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TRADE

German trade surplus hits record level

Germany's trade surplus soared to a new record high in 2013, although export momentum tailed off at the end of the year, official data showed on Friday.

German trade surplus hits record level
Containers at Hamburg docks. Photo: DPA
Europe's biggest economy notched up a trade surplus of €198.9 billion in 2013, the highest since foreign trade data have been compiled.
 
In 2012, the surplus had stood at 1€89.8 billion.
 
Germany has come under fire for its booming trade surplus, with critics arguing that its economic prowess comes at the expense of the eurozone's weaker members.
   
The critics, from both the EU and US, argue that Germany needs to boost domestic demand and so help its EU partners by spurring export-driven growth in their economies rather than continue to rely mostly on its own exports for growth.
   
But Berlin has persistently dismissed the criticism, arguing that the high surplus reflects the competitiveness of German firms.
   
Total exports slipped by 0.2 percent over the year as a whole, while overall imports fell by 1.2 percent.
   
But exports to the euro area were down 1.2 percent, whereas imports from the eurozone slipped only fractionally by 0.2 percent, Destatis calculated.
   
Exports to the wider EU edged up by 0.1 percent while EU imports grew by 0.8 percent.
   
A closer look at the monthly data showed that export momentum has also been tailing off at the end of the year,
   
In raw or unadjusted terms, the trade surplus narrowed to €14.2 billion in December from €19.1 billion in November.
 
Berenberg Bank economist Christian Schulz said the Destatis data painted an incomplete picture because imports from China, for example, which reach Germany via another eurozone country such as the Netherlands are counted as imports from the eurozone.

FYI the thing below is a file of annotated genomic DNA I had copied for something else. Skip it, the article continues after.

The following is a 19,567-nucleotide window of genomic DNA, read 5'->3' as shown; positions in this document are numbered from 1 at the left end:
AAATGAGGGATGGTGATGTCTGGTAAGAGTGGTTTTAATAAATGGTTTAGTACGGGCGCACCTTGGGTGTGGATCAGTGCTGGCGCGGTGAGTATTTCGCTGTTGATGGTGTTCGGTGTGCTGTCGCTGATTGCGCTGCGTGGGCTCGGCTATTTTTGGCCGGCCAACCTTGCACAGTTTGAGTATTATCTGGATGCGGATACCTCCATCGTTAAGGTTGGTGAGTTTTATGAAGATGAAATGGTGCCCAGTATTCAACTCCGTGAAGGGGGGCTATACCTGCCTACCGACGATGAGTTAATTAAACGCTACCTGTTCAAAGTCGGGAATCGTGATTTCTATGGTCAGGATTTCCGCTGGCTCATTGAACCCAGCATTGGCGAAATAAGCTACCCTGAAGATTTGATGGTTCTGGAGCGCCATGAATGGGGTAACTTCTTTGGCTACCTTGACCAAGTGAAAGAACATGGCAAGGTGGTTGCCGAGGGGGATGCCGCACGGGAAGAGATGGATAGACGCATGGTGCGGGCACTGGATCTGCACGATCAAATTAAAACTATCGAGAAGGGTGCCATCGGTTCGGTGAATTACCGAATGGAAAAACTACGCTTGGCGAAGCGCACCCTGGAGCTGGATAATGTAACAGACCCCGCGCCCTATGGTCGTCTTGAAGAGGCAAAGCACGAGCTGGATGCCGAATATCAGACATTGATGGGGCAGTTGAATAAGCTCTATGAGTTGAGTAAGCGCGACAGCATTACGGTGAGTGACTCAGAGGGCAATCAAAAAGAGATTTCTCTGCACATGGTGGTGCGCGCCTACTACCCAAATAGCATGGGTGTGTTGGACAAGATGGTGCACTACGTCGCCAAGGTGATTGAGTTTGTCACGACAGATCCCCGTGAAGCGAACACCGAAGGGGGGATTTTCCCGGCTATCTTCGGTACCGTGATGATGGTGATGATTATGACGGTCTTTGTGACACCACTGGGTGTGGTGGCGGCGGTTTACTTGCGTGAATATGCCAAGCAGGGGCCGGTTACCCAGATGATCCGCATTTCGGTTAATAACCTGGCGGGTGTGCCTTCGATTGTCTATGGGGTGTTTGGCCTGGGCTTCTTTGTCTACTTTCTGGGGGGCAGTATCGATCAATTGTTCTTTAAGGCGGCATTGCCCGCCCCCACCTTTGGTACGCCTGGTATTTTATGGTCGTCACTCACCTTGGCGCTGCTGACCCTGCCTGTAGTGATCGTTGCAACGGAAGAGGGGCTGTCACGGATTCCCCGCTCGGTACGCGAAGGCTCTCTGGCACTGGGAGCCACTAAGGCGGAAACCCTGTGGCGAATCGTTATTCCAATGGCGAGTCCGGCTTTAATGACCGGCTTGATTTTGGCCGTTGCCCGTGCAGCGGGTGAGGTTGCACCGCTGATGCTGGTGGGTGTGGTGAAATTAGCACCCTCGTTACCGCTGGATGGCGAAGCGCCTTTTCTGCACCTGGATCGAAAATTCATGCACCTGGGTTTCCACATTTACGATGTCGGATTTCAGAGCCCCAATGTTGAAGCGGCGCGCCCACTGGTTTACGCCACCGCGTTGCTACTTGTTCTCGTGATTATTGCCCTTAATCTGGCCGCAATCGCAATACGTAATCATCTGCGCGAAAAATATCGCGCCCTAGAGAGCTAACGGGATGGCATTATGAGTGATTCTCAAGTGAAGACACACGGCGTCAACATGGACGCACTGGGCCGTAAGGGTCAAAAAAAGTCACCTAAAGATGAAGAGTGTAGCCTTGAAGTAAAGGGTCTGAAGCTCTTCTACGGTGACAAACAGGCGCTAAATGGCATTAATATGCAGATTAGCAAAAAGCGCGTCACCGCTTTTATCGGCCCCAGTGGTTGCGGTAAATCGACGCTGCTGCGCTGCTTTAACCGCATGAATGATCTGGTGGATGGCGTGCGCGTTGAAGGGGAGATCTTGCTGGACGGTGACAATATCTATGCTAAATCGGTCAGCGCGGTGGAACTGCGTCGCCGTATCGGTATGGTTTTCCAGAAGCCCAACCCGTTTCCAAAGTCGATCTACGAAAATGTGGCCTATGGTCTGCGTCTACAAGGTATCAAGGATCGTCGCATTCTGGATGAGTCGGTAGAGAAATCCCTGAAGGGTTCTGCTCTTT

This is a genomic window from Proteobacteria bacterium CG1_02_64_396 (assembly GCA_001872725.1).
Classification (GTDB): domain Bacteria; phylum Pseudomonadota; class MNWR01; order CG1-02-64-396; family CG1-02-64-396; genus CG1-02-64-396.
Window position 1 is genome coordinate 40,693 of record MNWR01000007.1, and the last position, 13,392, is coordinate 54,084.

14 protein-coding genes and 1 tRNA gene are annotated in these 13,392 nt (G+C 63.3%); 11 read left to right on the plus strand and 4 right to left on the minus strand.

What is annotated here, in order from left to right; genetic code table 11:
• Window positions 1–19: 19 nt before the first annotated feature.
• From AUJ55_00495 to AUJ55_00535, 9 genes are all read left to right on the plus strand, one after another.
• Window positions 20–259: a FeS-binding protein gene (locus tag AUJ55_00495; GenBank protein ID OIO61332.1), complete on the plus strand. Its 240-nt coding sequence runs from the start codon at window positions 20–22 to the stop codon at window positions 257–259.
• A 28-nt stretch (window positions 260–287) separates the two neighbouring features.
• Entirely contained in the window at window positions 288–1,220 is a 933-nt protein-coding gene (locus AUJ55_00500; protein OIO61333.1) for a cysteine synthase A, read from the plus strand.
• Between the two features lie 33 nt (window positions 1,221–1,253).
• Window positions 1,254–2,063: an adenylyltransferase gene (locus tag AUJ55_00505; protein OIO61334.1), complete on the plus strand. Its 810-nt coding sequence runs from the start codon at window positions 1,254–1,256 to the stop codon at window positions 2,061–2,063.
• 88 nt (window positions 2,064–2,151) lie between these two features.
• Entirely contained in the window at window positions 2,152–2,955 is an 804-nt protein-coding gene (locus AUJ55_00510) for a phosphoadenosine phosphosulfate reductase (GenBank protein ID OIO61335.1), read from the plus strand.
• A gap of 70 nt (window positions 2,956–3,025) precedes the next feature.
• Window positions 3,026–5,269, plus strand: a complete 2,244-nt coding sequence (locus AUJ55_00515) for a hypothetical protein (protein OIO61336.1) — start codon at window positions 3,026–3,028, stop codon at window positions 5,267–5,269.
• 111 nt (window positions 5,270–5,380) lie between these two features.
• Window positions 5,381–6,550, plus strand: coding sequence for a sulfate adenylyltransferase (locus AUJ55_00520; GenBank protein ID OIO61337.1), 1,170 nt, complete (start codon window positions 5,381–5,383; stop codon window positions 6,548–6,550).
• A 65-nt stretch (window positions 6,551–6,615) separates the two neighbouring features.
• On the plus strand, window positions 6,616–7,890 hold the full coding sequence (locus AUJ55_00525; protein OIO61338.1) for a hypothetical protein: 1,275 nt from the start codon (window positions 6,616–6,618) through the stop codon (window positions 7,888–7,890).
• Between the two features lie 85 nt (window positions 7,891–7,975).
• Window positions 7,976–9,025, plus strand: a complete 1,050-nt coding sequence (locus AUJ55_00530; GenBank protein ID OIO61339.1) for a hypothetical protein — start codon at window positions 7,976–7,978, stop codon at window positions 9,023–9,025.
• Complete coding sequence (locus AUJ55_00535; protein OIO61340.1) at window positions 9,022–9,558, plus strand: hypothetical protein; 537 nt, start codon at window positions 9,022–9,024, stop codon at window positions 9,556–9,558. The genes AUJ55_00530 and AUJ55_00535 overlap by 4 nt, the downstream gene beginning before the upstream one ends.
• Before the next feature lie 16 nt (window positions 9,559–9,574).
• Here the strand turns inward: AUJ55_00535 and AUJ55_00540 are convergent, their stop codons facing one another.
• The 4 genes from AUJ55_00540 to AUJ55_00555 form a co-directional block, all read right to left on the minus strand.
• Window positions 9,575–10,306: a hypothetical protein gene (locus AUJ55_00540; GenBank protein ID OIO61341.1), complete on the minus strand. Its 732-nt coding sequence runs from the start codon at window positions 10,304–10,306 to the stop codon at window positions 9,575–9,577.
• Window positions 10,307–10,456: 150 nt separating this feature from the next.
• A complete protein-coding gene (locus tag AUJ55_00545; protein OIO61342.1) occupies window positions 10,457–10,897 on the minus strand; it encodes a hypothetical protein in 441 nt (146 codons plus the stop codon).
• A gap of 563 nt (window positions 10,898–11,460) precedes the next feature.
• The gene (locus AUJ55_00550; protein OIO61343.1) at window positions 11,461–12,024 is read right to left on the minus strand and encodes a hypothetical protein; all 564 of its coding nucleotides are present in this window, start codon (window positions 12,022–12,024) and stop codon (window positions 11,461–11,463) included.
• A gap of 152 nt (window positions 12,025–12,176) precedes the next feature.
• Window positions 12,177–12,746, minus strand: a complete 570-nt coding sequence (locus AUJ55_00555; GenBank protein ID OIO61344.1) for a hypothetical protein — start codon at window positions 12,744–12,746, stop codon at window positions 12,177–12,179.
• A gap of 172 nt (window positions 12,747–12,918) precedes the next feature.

"But the trend towards rebalancing is clear nonetheless and also reflected in data from the Bundesbank that adjusts for the country of origin," Schulz said.
   
Schulz said that the outlook for German trade this year was "mixed".
   
"Strengthening export markets in the developed world could be offset by weaker demand in those emerging markets currently in turbulence. As long as China stays apart, the impact might be limited," Schulz said.
   
"But the trade surplus looks set to stabilize or even shrink as stronger domestic demand should boost imports more than strengthening global demand will increase exports," he said.
 

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EXPORTS

‘Trade has collapsed’: Germany sees business with UK slump after Brexit

Germany's exports ticked up in January on robust trade with China, but trade with another key trade partner, Great Britain, plummeted after the Britain left the EU.

'Trade has collapsed': Germany sees business with UK slump after Brexit
Southampton harbour. Photo:Andrew Matthews/DPA

The Brexit fallout has continued to hurt commerce with the United Kingdom, with federal statistics office Destatis recording a 29 percent plunge in German exports across the Channel.

Meanwhile, demand for UK goods in Germany collapsed by more than 56 percent, official data showed Tuesday.

Cross-Channel exporters have had to adapt to new customs requirements from January 1, following Britain’s 2016 decision to leave the European Union.

Firms on both sides have since complained of increased bureaucracy and shipment delays as they grapple with the new rules.

BREXIT: What changes in Germany from January 2021?

“Foreign trade with Britain has collapsed,” said LBBW bank economist Jens-Oliver Niklasch.

Overall, German exports rose 1.4 percent month-on-month in seasonally adjusted figures, Destatis said.

But imports sank as coronavirus shutdowns sapped consumer demand in Europe’s top economy.

Imports slumped 4.7 percent, widening Germany’s closely-watched trade surplus to 22.2 billion euros.

Compared with a year ago, before the pandemic ravaged the global economy, exports fell 8.0 percent in January and imports almost 10 percent.

“Consumer demand fell sharply in January due to a lack of opportunities” as the government kept non-essential shops, leisure and cultural centres closed to rein in the coronavirus,  Niklasch.

But demand for “made in Germany” goods was powered by vital trade partner China, which has recovered faster from the virus shock.

Exports to European Union countries plunged six percent year-on-year, while demand for EU goods within Germany was down by almost the same.

Combined with Germany’s struggles to bring down Covid-19 infections despite months of shutdowns, “the January reading is not an indication of renewed German export strength, but rather an alarm bell for the first quarter.”

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